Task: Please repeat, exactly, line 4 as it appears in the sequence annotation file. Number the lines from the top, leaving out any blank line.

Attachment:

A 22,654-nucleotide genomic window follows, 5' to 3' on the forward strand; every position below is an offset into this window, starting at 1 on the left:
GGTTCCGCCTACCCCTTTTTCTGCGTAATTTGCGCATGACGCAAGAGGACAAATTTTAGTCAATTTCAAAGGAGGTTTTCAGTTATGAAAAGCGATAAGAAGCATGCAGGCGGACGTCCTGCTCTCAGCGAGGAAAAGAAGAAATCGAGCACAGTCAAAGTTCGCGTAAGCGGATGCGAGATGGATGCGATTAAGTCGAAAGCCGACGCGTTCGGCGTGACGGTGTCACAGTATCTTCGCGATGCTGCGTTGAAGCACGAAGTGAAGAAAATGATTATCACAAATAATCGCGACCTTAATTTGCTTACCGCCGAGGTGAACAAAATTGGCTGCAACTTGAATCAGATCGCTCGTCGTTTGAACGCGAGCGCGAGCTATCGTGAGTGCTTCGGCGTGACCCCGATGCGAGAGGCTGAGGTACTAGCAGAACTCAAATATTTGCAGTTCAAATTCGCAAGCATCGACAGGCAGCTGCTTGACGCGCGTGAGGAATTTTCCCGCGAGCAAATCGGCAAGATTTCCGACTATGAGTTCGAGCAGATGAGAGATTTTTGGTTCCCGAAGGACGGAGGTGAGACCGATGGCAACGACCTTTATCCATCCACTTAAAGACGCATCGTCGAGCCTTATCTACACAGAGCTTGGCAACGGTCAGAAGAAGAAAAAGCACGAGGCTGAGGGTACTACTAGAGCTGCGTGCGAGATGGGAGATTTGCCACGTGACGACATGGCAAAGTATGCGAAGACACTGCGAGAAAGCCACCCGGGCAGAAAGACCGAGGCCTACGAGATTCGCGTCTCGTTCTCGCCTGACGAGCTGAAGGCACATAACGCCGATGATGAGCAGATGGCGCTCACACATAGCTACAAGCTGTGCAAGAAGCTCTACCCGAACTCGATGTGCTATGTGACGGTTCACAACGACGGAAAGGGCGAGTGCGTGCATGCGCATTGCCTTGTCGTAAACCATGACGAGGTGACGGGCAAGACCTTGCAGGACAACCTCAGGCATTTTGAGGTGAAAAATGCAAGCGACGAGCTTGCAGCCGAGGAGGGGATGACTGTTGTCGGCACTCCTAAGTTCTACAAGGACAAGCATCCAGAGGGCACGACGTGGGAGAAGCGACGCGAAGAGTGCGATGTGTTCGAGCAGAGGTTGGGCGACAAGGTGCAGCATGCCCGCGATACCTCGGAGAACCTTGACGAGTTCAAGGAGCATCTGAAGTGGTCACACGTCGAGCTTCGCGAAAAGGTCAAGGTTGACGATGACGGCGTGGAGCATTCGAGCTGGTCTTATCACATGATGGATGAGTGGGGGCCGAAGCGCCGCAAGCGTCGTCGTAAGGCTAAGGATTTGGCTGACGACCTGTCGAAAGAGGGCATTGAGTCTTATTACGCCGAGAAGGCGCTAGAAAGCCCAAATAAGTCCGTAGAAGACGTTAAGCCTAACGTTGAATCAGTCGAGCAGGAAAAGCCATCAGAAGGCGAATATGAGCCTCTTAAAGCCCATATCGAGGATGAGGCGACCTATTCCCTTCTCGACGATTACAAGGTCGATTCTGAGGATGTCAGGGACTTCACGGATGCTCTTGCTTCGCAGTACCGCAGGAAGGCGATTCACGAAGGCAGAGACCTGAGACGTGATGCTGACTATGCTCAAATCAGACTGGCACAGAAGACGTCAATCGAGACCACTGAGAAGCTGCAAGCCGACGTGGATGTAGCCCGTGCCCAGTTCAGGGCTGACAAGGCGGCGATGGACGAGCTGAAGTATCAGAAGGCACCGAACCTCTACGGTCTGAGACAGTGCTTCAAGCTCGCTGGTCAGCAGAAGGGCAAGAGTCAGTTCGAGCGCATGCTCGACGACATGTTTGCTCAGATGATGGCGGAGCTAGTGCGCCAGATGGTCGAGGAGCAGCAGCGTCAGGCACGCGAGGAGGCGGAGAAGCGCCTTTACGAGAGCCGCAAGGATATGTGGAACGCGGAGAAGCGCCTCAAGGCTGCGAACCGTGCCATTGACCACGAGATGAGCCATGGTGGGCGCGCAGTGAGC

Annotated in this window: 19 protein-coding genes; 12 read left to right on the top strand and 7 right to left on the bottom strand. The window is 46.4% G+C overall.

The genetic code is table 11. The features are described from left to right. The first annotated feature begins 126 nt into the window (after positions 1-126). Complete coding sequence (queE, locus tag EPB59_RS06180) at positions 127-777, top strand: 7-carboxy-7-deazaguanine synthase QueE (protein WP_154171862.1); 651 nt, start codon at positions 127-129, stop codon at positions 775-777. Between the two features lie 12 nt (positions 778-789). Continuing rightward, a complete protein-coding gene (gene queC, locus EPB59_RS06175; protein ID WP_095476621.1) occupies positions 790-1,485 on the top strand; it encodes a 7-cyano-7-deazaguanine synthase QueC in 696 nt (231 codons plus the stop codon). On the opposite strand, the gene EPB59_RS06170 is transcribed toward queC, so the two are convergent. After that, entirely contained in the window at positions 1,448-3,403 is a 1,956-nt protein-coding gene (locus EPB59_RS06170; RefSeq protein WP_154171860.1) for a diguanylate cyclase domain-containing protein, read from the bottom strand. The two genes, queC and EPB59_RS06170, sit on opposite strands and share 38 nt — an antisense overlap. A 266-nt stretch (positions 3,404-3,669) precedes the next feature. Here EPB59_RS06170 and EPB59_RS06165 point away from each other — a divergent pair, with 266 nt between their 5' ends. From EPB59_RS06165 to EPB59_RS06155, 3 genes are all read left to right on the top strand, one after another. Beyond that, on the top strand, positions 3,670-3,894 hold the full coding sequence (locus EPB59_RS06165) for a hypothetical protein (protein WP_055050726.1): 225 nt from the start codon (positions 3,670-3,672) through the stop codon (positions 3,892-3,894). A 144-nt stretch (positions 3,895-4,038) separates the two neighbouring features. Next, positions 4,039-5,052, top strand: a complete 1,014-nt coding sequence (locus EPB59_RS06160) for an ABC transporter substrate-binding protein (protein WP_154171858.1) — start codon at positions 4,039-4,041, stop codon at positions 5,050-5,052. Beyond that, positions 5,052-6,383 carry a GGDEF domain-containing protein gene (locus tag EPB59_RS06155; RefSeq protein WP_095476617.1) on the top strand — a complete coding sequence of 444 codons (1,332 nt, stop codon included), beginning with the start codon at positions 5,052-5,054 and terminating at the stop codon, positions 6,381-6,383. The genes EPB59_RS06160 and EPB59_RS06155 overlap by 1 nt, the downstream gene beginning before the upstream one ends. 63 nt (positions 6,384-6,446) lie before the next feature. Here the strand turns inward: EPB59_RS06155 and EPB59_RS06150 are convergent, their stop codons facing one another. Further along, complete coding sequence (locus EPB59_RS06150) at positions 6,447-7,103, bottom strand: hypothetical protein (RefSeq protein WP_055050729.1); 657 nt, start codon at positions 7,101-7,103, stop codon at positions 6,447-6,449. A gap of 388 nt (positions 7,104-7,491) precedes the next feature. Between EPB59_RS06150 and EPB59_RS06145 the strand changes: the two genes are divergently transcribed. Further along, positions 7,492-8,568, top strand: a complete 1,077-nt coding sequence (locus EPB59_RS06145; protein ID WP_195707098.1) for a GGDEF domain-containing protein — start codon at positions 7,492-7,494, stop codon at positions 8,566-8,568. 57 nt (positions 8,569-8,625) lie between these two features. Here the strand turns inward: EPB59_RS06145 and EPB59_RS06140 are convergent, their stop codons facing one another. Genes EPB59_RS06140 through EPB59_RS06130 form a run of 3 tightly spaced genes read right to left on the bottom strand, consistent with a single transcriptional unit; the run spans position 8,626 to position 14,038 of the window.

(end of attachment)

The genetic code is table 11. The features are described from left to right. The first annotated feature begins 126 nt into the window (after positions 1-126). Complete coding sequence (queE, locus tag EPB59_RS06180) at positions 127-777, top strand: 7-carboxy-7-deazaguanine synthase QueE (protein WP_154171862.1); 651 nt, start codon at positions 127-129, stop codon at positions 775-777. Between the two features lie 12 nt (positions 778-789). Continuing rightward, a complete protein-coding gene (gene queC, locus EPB59_RS06175; protein ID WP_095476621.1) occupies positions 790-1,485 on the top strand; it encodes a 7-cyano-7-deazaguanine synthase QueC in 696 nt (231 codons plus the stop codon). On the opposite strand, the gene EPB59_RS06170 is transcribed toward queC, so the two are convergent. After that, entirely contained in the window at positions 1,448-3,403 is a 1,956-nt protein-coding gene (locus EPB59_RS06170; RefSeq protein WP_154171860.1) for a diguanylate cyclase domain-containing protein, read from the bottom strand. The two genes, queC and EPB59_RS06170, sit on opposite strands and share 38 nt — an antisense overlap. A 266-nt stretch (positions 3,404-3,669) precedes the next feature. Here EPB59_RS06170 and EPB59_RS06165 point away from each other — a divergent pair, with 266 nt between their 5' ends. From EPB59_RS06165 to EPB59_RS06155, 3 genes are all read left to right on the top strand, one after another. Beyond that, on the top strand, positions 3,670-3,894 hold the full coding sequence (locus EPB59_RS06165) for a hypothetical protein (protein WP_055050726.1): 225 nt from the start codon (positions 3,670-3,672) through the stop codon (positions 3,892-3,894). A 144-nt stretch (positions 3,895-4,038) separates the two neighbouring features. Next, positions 4,039-5,052, top strand: a complete 1,014-nt coding sequence (locus EPB59_RS06160) for an ABC transporter substrate-binding protein (protein WP_154171858.1) — start codon at positions 4,039-4,041, stop codon at positions 5,050-5,052. Beyond that, positions 5,052-6,383 carry a GGDEF domain-containing protein gene (locus tag EPB59_RS06155; RefSeq protein WP_095476617.1) on the top strand — a complete coding sequence of 444 codons (1,332 nt, stop codon included), beginning with the start codon at positions 5,052-5,054 and terminating at the stop codon, positions 6,381-6,383. The genes EPB59_RS06160 and EPB59_RS06155 overlap by 1 nt, the downstream gene beginning before the upstream one ends. 63 nt (positions 6,384-6,446) lie before the next feature. Here the strand turns inward: EPB59_RS06155 and EPB59_RS06150 are convergent, their stop codons facing one another. Further along, complete coding sequence (locus EPB59_RS06150) at positions 6,447-7,103, bottom strand: hypothetical protein (RefSeq protein WP_055050729.1); 657 nt, start codon at positions 7,101-7,103, stop codon at positions 6,447-6,449. A gap of 388 nt (positions 7,104-7,491) precedes the next feature. Between EPB59_RS06150 and EPB59_RS06145 the strand changes: the two genes are divergently transcribed. Further along, positions 7,492-8,568, top strand: a complete 1,077-nt coding sequence (locus EPB59_RS06145; protein ID WP_195707098.1) for a GGDEF domain-containing protein — start codon at positions 7,492-7,494, stop codon at positions 8,566-8,568. 57 nt (positions 8,569-8,625) lie between these two features. Here the strand turns inward: EPB59_RS06145 and EPB59_RS06140 are convergent, their stop codons facing one another. Genes EPB59_RS06140 through EPB59_RS06130 form a run of 3 tightly spaced genes read right to left on the bottom strand, consistent with a single transcriptional unit; the run spans position 8,626 to position 14,038 of the window.